Homozygous Defects In Lmna, Encoding Lamin A/C Nuclear‐Envelope Proteins, Cause Autosomal Recessive Axonal Neuropathy In Human (Charcot‐Marie‐Tooth Disorder Type 2) And Mouse
The Charcot‐Marie‐Tooth (CMT) disorders comprise a group of clinically and genetically heterogeneous hereditary motor and sensory neuropathies, which are mainly characterized by muscle weakness and wasting, foot deformities, and electrophysiological, as well as histological, changes. A subtype, CMT2, is defined by a slight or absent reduction of nerve‐conduction velocities together with the loss of large myelinated fibers and axonal degeneration. CMT2 phenotypes are also characterized by a large genetic heterogeneity, although only two genes‐NF‐L and KIF1Bbeta‐have been identified to date. Homozygosity mapping in inbred Algerian families with autosomal recessive CMT2 (AR‐CMT2) provided evidence of linkage to chromosome 1q21.2‐q21.3 in two families (Z(max) = 4.14). All patients shared a common homozygous ancestral haplotype that was suggestive of a founder mutation as the cause of the phenotype. A unique homozygous mutation in LMNA (which encodes lamin A/C, a component of the nuclear envelope) was identified in all affected members and in additional patients with CMT2 from a third, unrelated family. Ultrastructural explor‐ ation of sciatic nerves of LMNA null (i.e., −/−) mice was performed and revealed a strong reduction of axon density, axonal enlargement, and the presence of nonmyelinated axons, all of which were highly similar to the phenotypes of human peripheral axonopathies. The finding of site‐specific amino acid substitutions in limb‐girdle muscular dystrophy type 1B, autosomal dominant Emery‐Dreifuss muscular dystrophy, dilated cardiomyopathy type 1A, autosomal dominant partial lipodystrophy, and, now, AR‐CMT2 suggests the existence of distinct functional domains in lamin A/C that are essential for the maintenance and integrity of different cell lineages. To our knowledge, this report constitutes the first evidence of the recessive inheritance of a mutation that causes CMT2; additionally, we suggest that mutations in LMNA may also be the cause of the genetically overlapping disorder CMT2B1.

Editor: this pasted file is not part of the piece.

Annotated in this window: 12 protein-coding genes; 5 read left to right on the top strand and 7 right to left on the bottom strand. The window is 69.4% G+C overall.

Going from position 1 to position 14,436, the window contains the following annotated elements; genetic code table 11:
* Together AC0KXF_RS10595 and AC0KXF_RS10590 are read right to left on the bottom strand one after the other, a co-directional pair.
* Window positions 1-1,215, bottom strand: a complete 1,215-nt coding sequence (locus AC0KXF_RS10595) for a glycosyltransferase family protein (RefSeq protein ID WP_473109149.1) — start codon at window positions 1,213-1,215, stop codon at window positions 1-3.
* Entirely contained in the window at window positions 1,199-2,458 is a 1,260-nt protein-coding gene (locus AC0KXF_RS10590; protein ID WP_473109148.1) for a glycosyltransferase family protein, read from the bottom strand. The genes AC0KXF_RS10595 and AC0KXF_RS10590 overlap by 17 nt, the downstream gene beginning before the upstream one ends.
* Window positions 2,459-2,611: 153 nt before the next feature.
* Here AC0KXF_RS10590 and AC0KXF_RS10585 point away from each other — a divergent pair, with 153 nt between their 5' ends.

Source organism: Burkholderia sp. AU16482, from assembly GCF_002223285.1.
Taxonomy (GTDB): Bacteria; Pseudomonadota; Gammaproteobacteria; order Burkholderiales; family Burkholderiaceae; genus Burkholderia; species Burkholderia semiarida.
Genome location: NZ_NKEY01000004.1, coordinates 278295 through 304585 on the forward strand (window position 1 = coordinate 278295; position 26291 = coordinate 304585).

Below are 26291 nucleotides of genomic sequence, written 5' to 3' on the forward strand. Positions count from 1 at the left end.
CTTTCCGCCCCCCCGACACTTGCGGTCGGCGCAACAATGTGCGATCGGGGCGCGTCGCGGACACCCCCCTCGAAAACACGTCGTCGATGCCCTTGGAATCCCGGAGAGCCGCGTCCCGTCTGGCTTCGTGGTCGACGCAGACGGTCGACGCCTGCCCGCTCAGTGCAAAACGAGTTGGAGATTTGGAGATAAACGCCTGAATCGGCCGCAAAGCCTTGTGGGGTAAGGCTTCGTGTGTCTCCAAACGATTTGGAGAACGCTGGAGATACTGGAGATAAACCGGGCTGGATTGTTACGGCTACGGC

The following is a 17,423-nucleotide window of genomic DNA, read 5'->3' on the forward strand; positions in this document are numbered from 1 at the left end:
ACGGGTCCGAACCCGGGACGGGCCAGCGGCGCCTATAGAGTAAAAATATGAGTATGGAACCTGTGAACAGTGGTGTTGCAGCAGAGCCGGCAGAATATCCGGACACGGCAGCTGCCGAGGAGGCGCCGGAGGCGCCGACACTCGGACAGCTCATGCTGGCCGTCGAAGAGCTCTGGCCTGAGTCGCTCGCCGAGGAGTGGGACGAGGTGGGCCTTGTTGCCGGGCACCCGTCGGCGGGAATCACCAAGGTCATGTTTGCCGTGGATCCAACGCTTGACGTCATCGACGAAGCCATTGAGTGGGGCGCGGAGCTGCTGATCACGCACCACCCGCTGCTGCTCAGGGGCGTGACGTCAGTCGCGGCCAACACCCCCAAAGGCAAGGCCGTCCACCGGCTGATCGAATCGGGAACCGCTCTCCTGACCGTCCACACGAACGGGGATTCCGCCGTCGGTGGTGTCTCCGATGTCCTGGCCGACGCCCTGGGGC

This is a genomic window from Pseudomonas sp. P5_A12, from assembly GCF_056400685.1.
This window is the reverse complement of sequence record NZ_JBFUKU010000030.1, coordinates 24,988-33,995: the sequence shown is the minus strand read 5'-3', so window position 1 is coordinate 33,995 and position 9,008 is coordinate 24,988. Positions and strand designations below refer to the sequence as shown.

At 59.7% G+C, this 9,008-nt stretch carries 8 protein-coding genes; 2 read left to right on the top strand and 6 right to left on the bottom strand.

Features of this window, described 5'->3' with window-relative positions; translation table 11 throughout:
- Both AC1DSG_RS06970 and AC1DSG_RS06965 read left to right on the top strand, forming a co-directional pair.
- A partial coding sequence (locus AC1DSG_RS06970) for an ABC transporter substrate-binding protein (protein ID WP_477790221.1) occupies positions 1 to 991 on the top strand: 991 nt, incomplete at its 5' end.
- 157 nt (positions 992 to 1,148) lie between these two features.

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Document Type: Research Article
Publication date: September 1, 2002